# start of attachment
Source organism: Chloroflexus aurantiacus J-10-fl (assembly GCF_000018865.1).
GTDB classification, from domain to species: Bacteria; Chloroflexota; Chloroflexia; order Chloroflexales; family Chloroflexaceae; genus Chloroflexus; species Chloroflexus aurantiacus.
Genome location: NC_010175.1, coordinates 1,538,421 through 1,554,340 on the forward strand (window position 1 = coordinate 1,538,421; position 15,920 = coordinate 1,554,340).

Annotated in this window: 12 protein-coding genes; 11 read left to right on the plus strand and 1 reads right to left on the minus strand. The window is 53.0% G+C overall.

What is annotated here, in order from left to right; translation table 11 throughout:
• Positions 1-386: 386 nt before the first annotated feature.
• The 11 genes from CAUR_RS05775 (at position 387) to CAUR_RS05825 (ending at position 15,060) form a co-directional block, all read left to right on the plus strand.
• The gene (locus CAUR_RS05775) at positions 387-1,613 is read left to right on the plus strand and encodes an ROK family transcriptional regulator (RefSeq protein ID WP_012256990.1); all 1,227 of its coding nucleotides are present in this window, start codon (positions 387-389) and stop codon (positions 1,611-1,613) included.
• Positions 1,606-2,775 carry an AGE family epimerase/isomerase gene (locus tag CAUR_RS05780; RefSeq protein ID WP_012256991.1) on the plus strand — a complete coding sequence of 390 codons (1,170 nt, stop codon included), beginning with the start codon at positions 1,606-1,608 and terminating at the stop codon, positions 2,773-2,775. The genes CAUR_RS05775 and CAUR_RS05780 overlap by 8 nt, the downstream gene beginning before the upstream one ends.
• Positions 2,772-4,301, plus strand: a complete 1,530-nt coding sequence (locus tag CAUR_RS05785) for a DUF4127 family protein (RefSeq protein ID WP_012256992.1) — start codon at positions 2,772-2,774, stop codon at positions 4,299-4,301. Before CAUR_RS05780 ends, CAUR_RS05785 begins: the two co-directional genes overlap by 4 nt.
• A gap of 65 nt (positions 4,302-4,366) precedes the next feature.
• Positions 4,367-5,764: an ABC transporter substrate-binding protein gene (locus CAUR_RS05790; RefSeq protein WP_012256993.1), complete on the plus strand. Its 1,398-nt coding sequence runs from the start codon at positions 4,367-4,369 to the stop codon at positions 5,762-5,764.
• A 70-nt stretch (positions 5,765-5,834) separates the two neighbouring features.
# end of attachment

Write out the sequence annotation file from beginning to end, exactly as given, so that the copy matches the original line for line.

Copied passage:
Source organism: Chloroflexus aurantiacus J-10-fl (assembly GCF_000018865.1).
GTDB classification, from domain to species: Bacteria; Chloroflexota; Chloroflexia; order Chloroflexales; family Chloroflexaceae; genus Chloroflexus; species Chloroflexus aurantiacus.
Genome location: NC_010175.1, coordinates 1,538,421 through 1,554,340 on the forward strand (window position 1 = coordinate 1,538,421; position 15,920 = coordinate 1,554,340).

Annotated in this window: 12 protein-coding genes; 11 read left to right on the plus strand and 1 reads right to left on the minus strand. The window is 53.0% G+C overall.

What is annotated here, in order from left to right; translation table 11 throughout:
• Positions 1-386: 386 nt before the first annotated feature.
• The 11 genes from CAUR_RS05775 (at position 387) to CAUR_RS05825 (ending at position 15,060) form a co-directional block, all read left to right on the plus strand.
• The gene (locus CAUR_RS05775) at positions 387-1,613 is read left to right on the plus strand and encodes an ROK family transcriptional regulator (RefSeq protein ID WP_012256990.1); all 1,227 of its coding nucleotides are present in this window, start codon (positions 387-389) and stop codon (positions 1,611-1,613) included.
• Positions 1,606-2,775 carry an AGE family epimerase/isomerase gene (locus tag CAUR_RS05780; RefSeq protein ID WP_012256991.1) on the plus strand — a complete coding sequence of 390 codons (1,170 nt, stop codon included), beginning with the start codon at positions 1,606-1,608 and terminating at the stop codon, positions 2,773-2,775. The genes CAUR_RS05775 and CAUR_RS05780 overlap by 8 nt, the downstream gene beginning before the upstream one ends.
• Positions 2,772-4,301, plus strand: a complete 1,530-nt coding sequence (locus tag CAUR_RS05785) for a DUF4127 family protein (RefSeq protein ID WP_012256992.1) — start codon at positions 2,772-2,774, stop codon at positions 4,299-4,301. Before CAUR_RS05780 ends, CAUR_RS05785 begins: the two co-directional genes overlap by 4 nt.
• A gap of 65 nt (positions 4,302-4,366) precedes the next feature.
• Positions 4,367-5,764: an ABC transporter substrate-binding protein gene (locus CAUR_RS05790; RefSeq protein WP_012256993.1), complete on the plus strand. Its 1,398-nt coding sequence runs from the start codon at positions 4,367-4,369 to the stop codon at positions 5,762-5,764.
• A 70-nt stretch (positions 5,765-5,834) separates the two neighbouring features.